Saturday, June 02, 2012

Prong-Carved Into Stone

Steamhammer / SPV

My first taste of Prong came back in high school with "Beg To Differ". With it's mixture of Black Sabbath, Helmet and Metallica riffs it won me over. Lately it seems as if I'm the only person that still digs that LP. Sure enough I too worked my way back and I distinctly remember picking up "Force Fed" on tape and being bowled over. It made "Big To Differ" sound like a pop album with it's urban brutality. The thing is I managed to hold dear to both albums and ended up a fan of Tommy Victor and company. I have not always liked every album, but pound for pound I'll take Prong over a band like Pro-Pain. Where to begin with my love then? Well, first off nobody does it like Prong. Does what you ask? Hardcore/crossover/thrash/groove...whatever it is they do no one does it like them. Period. Even when they were going head-first into Killing Joke territory Prong were still in a league of their own. Like I said I didn't care for every album, but every album sounds like Prong. Since 1986, when CBGB sound check man Tommy Victor meet ex-Swans drummer Ted Parsons, Prong has always played what they want when they want. And no matter what got put out on vinyl it always had Tommy's distinct vocals and guitar playing in the mix. With "Carved Into Stone" I had heard a lot of positive reviews prior to getting the album. When it got sent to me then I expected something that sounded like a mix of "Cleansing" and "Rude Awakening". The album, produced and mixed by Steve Evetts (Dillinger Escape Plan, Suicide Silence), does sound similar in nature to those two albums however (and maybe it is just me) "Carved Into Stone" sounds like a very hungry Prong ready to pick a fight. The band (Tommy, drummer Alexei Rodriguez and bassist Tony Campos) sound as if they are fired up with a renewed sense of urgency. "Eternal Heat" is a formidable opener filled with an insane amount of rage. What a way to come out of the gate with all guys firing! Man, just epic hardcore/metal. After that opening number I was afraid the rest might be a let down, but thankfully I was wrong. The music here does go all over the place though, but in a good way. The best cut is arguably the "Snap Your Fingers, Snap Your Neck" like cut "Revenge...Best Served Cold". This is Prong at their best when they throw out crunchy, power-laden primitive thrash that whips you into a frenzy! Love it. The record makes all kinds of stops though. There is the Black Sabbath/stoner vibe of the title cut to the Pantera/groove number "Put Myself To Sleep". There is even sweet, old-school thrash in "List of Grievances". So, even when Prong mix up the pieces on an album it all works because in the end it still sounds like a Prong record! I've listened to this album several times now and I'm nearly ready to call this one of my favorite Prong releases. The only thing the album does not have for those interested is any industrial leanings. Instead this is a record that has instant-classic Prong numbers like "Revenge...Best Served Cold". Why I waited so long to try to get this album is an absolute mystery. This is, in my opinion, every bit as good as classic Prong is only with an admitted modern edge. It's great to see that some bands can remain together for so many years (even if really it is only Tommy Victor as the original member) and we're talking about them releasing great music.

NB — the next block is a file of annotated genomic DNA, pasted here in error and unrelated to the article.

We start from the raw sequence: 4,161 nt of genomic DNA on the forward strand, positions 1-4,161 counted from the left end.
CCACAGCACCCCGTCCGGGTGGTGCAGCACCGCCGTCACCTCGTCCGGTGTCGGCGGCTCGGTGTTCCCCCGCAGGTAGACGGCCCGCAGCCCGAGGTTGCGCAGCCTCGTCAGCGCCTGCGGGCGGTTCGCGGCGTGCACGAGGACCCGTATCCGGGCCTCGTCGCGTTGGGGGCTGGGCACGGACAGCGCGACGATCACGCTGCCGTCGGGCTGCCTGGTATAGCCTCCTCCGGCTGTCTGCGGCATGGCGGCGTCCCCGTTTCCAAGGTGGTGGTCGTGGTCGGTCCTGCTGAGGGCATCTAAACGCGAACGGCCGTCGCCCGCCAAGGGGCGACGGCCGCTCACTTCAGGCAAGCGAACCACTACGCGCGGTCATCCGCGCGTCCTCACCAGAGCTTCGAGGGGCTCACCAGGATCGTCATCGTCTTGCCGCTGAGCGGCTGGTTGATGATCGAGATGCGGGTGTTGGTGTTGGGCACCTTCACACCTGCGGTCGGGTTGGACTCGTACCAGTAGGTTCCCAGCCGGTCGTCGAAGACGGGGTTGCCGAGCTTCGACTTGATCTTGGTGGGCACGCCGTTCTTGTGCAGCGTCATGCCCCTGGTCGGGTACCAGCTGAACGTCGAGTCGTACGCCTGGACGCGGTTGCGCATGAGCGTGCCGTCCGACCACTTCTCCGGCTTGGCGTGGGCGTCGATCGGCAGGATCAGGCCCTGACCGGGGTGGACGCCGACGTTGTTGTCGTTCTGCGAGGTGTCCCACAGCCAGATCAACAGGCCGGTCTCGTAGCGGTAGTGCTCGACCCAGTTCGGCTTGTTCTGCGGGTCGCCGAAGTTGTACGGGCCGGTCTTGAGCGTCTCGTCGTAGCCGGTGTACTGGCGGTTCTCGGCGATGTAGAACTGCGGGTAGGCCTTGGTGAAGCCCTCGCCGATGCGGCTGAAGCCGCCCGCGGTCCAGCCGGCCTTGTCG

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Blogger non de guerre said...

Good review, Andy. Yeah, I'd say this album was an effort to recapture the Prong sound of the glory days (with Paul Raven on bass). Its a good album, an improvement on Power of the Damager.

7:34 PM  
Blogger Metal Mark said...

I finally got around listening to this. Part of my hesitation was due to the fact that the comeback albums have just been alright. My expectations are high because I still think that Prong were the best band of the 90's even though they broke up with like a third of the decade left. This album finally has Tommy and the band capturing a good portion of what made this band so powerful and special. The heaviness, the quirky tempos and the aggression are all there. Welcome back, Prong.

5:14 AM  

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